NCPA - National Center for Policy Analysis


October 31, 2005

The Family Education Reimbursement Act will provide school aid for victims of the Gulf Coast hurricanes and circumvent the bureaucracies that make it so difficult to speed federal relief to displaced students and the schools that take them in, says the Wall Street Journal.

The measure was introduced recently by House Education Committee Chairman John Boehner of Ohio and Bobby Jindal of Louisiana. Its implementation could not be simpler, says the Journal. Consider:

  • To create an account, parents could register on the Web, through a toll-free number or by signing up in person at a school; the accounts would provide up to $6,700 for each child, the average expenditure in states enrolling the bulk of Katrina's 372,000 displaced students.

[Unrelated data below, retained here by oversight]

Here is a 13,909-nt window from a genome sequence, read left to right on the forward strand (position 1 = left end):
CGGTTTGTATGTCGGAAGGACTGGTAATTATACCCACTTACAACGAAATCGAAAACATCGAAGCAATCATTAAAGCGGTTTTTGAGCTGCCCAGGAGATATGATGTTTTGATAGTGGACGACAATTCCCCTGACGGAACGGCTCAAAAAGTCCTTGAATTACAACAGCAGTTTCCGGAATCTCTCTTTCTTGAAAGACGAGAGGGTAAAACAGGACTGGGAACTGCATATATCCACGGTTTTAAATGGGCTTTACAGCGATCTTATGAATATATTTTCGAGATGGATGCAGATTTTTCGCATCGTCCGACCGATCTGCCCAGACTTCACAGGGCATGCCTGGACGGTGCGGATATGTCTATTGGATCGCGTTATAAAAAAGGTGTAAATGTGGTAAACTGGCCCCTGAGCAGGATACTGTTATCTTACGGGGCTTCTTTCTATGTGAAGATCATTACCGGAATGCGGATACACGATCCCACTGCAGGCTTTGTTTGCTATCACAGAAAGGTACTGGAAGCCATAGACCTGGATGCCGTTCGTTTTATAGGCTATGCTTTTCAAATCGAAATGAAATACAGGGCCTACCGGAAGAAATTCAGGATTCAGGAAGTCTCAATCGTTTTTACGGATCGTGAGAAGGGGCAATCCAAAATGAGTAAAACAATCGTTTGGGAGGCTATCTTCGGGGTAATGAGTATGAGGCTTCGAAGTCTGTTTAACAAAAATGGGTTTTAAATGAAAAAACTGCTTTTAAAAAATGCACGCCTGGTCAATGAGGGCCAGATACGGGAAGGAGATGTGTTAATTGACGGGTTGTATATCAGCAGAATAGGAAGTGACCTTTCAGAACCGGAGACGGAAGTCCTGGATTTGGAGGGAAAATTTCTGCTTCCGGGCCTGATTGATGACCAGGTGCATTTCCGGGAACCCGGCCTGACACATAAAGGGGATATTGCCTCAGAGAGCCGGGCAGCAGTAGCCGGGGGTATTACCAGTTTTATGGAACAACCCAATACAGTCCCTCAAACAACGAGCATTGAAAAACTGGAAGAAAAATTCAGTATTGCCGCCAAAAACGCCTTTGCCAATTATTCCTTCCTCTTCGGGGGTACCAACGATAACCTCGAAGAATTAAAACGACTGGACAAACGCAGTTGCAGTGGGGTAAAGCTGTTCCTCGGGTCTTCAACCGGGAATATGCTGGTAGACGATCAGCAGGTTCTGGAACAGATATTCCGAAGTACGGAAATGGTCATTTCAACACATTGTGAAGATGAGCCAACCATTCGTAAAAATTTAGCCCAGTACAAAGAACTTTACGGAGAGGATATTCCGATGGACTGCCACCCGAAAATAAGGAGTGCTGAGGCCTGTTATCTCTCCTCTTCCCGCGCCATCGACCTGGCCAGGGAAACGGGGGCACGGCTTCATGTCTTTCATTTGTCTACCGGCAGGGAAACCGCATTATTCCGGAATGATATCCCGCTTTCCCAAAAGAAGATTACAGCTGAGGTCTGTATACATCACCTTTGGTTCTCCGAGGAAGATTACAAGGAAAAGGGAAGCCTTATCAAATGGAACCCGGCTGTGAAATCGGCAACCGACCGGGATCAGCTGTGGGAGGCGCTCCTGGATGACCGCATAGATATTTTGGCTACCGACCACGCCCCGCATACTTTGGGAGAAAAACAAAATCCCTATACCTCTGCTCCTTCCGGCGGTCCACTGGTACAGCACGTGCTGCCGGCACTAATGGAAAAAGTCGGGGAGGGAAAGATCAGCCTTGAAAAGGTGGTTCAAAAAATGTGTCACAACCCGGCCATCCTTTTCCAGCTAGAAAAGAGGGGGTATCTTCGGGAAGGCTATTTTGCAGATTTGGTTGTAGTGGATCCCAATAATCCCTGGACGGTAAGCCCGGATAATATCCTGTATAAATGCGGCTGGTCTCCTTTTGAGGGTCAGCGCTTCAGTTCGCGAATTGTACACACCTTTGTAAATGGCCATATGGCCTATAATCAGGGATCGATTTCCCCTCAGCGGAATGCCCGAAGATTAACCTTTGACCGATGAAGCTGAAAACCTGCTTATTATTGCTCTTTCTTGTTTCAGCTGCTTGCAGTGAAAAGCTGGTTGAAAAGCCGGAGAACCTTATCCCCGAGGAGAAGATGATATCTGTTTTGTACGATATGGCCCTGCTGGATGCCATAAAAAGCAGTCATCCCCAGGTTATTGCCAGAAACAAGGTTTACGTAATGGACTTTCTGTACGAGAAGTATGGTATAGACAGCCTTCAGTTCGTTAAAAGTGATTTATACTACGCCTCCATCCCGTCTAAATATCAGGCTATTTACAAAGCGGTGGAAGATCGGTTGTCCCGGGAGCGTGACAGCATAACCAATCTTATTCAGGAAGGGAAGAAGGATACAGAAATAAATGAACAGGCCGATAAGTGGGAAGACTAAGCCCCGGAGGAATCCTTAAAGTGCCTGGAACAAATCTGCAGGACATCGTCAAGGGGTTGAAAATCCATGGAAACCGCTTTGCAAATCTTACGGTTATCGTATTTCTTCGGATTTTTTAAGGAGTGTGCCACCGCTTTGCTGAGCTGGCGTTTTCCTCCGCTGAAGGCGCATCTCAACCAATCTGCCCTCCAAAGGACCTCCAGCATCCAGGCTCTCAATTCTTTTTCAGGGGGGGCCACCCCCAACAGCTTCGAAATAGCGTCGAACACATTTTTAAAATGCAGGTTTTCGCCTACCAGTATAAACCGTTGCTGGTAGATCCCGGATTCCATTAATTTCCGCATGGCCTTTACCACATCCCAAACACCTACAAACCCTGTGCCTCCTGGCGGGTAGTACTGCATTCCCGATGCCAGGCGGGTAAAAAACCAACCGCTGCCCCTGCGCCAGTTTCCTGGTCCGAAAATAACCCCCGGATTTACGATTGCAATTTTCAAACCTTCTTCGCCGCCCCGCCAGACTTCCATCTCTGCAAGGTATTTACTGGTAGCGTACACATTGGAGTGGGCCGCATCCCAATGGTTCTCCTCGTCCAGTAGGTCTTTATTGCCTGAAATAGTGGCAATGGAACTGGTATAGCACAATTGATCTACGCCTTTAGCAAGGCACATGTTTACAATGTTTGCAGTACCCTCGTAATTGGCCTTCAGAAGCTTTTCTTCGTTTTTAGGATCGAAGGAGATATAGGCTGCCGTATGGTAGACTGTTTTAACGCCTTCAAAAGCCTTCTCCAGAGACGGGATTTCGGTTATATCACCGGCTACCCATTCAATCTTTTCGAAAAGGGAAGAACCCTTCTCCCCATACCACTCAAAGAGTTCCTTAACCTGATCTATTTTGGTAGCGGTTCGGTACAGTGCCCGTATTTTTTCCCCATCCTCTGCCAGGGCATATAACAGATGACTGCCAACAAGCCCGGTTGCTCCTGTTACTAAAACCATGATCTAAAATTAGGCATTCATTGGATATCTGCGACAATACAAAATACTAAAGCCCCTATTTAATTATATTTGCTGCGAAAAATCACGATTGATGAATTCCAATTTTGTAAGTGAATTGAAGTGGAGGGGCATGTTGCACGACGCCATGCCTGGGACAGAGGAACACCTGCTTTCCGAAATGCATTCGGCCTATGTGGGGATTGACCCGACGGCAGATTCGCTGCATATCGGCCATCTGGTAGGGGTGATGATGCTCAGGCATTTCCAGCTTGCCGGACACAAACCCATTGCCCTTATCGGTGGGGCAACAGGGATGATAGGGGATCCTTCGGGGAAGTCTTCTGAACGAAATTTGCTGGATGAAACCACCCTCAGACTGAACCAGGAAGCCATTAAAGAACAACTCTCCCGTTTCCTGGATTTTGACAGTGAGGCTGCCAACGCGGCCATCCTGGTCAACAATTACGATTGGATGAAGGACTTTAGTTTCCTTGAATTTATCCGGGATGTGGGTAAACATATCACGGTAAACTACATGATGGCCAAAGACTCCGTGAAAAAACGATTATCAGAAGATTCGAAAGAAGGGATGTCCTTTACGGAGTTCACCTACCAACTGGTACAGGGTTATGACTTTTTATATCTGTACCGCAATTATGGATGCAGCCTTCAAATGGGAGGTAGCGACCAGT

• Next, parents would provide the account number to the school enrolling the child, and the school would use that information to get reimbursed; all schools would be eligible -- public, private, parochial or charter.
  • The accounts would be portable so the money would follow the child in case a displaced family decides to move back home or relocate somewhere else; at the end of the school year any unused funds would go back to the Treasury.

The Journal says the problem with competing measures -- such as the Senate bill cosponsored by Republican Mike Enzi of Wyoming and Democrat Ted Kennedy of Massachusetts -- is that they filter federal relief through the existing education bureaucracy.

Source: Editorial, "Education End-Run," Wall Street Journal, October 27, 2005.

For text (subscription required):

For NCPA brief analysis on "Educating the Children of Katrina"


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